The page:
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Grateful Dead brought back to life at Bluebird


By Corinne Lambert




For die-hard fans of any musical group, the term “tribute band” usually stirs a mix of feelings. A genre of their own, tribute acts tend to consist of iconic wannabes dressed up in period garb attempting to strum out classics in and oftentimes subpar manner.
In a field where many have jammed and failed, one band has managed to surpass the stereotypes surrounding tribute bands.

Dark Star Orchestra, a band Rolling Stone called “the most talented and accomplished tribute band out there” is set to recreate an original Grateful Dead show live at Bluebird Nightclub on Oct. 28.

“We absorb through the core of our bones and work very hard to play as effortlessly as possible,” drummer Dino English said. “We’re physically there trying to play the best we can for the audience and recreate the Dead. We have recreated a show that members of our audience have actually seen live by the Grateful Dead. Their feedback has been very enthusiastic.”

That tradition of recreating specific Dead shows is truly special about DSO.

“You can stream every Grateful Dead concert online now and listen to their tapes, but for those too young to have actually seen a concert live, DSO is the next best thing,” publicist and IU alumnus Dave Weissman said.

As for which show will be recreated at the Bluebird, that will not be revealed until the encore. However, there are some hints audience members can use if they want to find out before the final song.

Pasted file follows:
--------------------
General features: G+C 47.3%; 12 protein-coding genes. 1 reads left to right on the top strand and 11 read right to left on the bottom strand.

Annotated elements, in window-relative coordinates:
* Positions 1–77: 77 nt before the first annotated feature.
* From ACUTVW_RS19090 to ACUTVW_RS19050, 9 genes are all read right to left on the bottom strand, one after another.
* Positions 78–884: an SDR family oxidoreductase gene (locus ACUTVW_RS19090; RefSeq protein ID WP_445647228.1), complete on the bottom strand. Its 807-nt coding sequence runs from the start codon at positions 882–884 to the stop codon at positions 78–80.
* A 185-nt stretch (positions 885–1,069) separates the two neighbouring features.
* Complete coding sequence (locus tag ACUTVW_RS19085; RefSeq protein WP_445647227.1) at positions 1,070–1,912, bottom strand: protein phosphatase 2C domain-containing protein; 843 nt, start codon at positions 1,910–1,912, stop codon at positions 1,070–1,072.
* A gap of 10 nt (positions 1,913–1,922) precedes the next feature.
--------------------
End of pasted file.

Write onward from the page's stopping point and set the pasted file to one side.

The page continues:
Tips such as the setup of the stage or an extra microphone can reveal the decade of the show and whether or not Lisa Mackey, who sings the part of Donna Jean Godchaux, will make an appearance.

The Grateful Dead is generally included among the first true jam bands, meaning the band is known for spontaneous solos and set lists with songs of various genres.

“What makes playing Grateful Dead music night after night so much fun is that there is so much room for personal expression and real-time musical conversation,” said Jeff Mattson, the newest addition to DSO, who plays frontman Jerry Garcia. “It’s not a dusty museum piece. It’s a living, breathing musical experience. When the music is really happening, it feels like we don’t have to try at all.”

Deadheads have been around since the 1970s, but there seems to be a new generation dawning. The strong following of the Dark Star Orchestra are beginning to refer to themselves as “Starheads,” making it evident that this tribute band breaks the mold to form a whole new breed of tribute band.

The DSO is not simply recreating history; they are making it.

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